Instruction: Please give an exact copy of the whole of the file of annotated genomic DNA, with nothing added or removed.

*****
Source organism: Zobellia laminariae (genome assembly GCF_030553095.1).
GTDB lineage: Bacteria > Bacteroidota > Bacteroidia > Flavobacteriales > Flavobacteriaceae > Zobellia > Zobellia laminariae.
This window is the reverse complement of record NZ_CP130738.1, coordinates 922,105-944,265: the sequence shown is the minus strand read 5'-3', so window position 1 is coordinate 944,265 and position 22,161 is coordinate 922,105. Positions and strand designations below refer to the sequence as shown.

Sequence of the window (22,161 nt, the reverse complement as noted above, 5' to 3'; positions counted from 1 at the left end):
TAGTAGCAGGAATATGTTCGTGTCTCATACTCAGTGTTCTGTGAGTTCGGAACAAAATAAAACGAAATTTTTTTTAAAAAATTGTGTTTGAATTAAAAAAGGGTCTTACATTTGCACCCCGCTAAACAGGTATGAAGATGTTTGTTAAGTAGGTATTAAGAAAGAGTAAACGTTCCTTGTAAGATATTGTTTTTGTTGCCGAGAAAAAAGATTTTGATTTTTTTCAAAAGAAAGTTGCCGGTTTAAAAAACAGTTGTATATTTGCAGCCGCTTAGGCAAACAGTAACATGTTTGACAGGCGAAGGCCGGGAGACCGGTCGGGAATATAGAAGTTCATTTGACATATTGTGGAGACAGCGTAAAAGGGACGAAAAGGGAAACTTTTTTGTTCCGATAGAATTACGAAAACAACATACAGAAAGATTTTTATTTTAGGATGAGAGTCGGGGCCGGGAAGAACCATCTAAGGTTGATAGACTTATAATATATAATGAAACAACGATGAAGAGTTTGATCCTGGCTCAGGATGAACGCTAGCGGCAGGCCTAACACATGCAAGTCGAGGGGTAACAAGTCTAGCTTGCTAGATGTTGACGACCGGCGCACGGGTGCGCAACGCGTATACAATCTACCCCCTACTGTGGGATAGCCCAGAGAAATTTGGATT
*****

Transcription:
Source organism: Zobellia laminariae (genome assembly GCF_030553095.1).
GTDB lineage: Bacteria > Bacteroidota > Bacteroidia > Flavobacteriales > Flavobacteriaceae > Zobellia > Zobellia laminariae.
This window is the reverse complement of record NZ_CP130738.1, coordinates 922,105-944,265: the sequence shown is the minus strand read 5'-3', so window position 1 is coordinate 944,265 and position 22,161 is coordinate 922,105. Positions and strand designations below refer to the sequence as shown.

Sequence of the window (22,161 nt, the reverse complement as noted above, 5' to 3'; positions counted from 1 at the left end):
TAGTAGCAGGAATATGTTCGTGTCTCATACTCAGTGTTCTGTGAGTTCGGAACAAAATAAAACGAAATTTTTTTTAAAAAATTGTGTTTGAATTAAAAAAGGGTCTTACATTTGCACCCCGCTAAACAGGTATGAAGATGTTTGTTAAGTAGGTATTAAGAAAGAGTAAACGTTCCTTGTAAGATATTGTTTTTGTTGCCGAGAAAAAAGATTTTGATTTTTTTCAAAAGAAAGTTGCCGGTTTAAAAAACAGTTGTATATTTGCAGCCGCTTAGGCAAACAGTAACATGTTTGACAGGCGAAGGCCGGGAGACCGGTCGGGAATATAGAAGTTCATTTGACATATTGTGGAGACAGCGTAAAAGGGACGAAAAGGGAAACTTTTTTGTTCCGATAGAATTACGAAAACAACATACAGAAAGATTTTTATTTTAGGATGAGAGTCGGGGCCGGGAAGAACCATCTAAGGTTGATAGACTTATAATATATAATGAAACAACGATGAAGAGTTTGATCCTGGCTCAGGATGAACGCTAGCGGCAGGCCTAACACATGCAAGTCGAGGGGTAACAAGTCTAGCTTGCTAGATGTTGACGACCGGCGCACGGGTGCGCAACGCGTATACAATCTACCCCCTACTGTGGGATAGCCCAGAGAAATTTGGATT